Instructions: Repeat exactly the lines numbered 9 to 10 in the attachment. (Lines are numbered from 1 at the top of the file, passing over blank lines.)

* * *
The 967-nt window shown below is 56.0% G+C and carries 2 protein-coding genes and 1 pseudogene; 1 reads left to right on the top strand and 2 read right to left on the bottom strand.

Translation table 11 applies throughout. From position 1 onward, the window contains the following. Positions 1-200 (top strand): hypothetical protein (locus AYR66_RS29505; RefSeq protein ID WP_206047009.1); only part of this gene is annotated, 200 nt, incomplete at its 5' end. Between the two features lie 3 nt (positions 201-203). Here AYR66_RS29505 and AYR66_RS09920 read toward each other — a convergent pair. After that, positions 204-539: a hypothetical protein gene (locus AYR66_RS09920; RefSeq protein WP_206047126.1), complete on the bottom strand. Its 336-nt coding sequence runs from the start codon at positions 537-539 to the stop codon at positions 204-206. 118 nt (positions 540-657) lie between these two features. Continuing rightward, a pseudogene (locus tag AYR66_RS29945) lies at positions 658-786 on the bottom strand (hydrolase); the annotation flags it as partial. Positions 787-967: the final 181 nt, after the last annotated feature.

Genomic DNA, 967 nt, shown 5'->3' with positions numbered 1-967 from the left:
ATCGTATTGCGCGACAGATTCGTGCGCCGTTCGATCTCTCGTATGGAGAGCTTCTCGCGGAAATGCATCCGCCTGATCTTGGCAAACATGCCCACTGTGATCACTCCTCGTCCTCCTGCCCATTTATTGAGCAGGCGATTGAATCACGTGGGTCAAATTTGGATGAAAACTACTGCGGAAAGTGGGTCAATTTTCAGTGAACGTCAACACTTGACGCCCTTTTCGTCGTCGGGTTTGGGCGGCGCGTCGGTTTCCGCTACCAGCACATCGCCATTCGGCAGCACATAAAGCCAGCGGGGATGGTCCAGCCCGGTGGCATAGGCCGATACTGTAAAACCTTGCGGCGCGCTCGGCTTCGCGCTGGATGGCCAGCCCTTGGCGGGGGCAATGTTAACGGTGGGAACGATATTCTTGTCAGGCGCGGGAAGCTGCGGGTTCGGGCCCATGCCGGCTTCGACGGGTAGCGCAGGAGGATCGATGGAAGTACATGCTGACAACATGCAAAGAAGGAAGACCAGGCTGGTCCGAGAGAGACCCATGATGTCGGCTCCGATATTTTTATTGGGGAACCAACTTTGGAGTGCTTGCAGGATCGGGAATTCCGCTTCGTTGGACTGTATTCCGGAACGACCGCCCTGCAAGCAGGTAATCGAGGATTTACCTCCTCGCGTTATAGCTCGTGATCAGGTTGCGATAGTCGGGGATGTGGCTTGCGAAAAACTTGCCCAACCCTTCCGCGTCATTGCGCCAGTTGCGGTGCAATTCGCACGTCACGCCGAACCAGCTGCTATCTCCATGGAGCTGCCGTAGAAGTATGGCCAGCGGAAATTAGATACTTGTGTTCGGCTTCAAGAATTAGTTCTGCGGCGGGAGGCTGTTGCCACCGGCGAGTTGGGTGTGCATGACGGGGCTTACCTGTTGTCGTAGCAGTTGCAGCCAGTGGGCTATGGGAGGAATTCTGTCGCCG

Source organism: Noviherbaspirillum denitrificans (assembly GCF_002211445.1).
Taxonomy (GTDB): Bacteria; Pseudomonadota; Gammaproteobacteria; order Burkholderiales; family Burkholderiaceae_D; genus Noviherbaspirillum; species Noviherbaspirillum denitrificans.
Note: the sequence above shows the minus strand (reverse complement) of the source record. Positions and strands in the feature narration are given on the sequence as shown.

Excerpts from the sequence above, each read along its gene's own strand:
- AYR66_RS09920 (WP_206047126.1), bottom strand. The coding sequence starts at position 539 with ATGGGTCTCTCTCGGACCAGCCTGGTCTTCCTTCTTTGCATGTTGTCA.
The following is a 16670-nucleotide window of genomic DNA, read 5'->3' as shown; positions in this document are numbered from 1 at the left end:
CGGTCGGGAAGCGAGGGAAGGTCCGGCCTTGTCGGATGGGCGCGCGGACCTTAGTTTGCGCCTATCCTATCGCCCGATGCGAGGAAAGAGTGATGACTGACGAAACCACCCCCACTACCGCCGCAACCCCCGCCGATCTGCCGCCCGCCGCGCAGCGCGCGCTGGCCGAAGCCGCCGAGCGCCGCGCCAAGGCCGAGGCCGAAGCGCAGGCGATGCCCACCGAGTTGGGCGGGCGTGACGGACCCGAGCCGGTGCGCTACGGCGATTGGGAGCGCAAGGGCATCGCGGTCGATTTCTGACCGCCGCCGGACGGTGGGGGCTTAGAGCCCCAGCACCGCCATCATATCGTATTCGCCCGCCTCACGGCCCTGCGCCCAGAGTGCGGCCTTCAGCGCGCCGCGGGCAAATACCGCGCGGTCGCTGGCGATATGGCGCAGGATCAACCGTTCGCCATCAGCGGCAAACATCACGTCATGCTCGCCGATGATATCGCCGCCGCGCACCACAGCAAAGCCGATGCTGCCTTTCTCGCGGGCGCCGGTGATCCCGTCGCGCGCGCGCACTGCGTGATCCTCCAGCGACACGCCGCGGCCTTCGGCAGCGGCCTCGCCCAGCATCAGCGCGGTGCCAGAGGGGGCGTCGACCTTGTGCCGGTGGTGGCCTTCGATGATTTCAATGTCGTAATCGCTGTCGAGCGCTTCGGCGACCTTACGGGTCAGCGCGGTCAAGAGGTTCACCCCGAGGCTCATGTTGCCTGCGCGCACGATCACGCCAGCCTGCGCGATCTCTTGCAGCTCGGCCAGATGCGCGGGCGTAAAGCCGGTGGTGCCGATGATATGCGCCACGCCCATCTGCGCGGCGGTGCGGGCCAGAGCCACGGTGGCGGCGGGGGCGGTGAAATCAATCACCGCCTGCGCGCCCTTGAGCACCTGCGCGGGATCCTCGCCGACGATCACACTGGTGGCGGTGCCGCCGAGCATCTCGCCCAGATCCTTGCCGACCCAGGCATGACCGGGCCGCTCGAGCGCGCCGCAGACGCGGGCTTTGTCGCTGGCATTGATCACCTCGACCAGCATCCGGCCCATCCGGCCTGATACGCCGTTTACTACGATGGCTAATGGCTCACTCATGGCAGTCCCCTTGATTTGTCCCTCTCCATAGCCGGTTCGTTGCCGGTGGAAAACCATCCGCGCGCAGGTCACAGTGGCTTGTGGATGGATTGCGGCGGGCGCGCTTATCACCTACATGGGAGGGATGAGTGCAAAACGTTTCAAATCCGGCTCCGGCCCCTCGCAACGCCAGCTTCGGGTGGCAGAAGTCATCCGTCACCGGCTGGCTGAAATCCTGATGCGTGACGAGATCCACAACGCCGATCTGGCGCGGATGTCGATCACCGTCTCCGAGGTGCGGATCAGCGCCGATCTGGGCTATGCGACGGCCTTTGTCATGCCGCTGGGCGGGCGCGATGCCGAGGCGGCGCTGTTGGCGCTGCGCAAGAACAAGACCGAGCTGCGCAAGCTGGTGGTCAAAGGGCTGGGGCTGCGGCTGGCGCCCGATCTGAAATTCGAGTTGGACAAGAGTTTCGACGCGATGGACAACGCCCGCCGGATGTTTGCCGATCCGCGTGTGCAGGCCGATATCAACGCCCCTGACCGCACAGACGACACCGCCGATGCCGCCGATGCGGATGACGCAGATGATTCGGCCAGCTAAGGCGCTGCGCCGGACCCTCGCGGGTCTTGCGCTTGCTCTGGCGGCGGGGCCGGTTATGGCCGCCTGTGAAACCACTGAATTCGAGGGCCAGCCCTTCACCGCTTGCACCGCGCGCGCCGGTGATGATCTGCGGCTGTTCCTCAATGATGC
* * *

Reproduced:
- AYR66_RS09920 (WP_206047126.1), bottom strand. The coding sequence starts at position 539 with ATGGGTCTCTCTCGGACCAGCCTGGTCTTCCTTCTTTGCATGTTGTCA.
The following is a 16670-nucleotide window of genomic DNA, read 5'->3' as shown; positions in this document are numbered from 1 at the left end: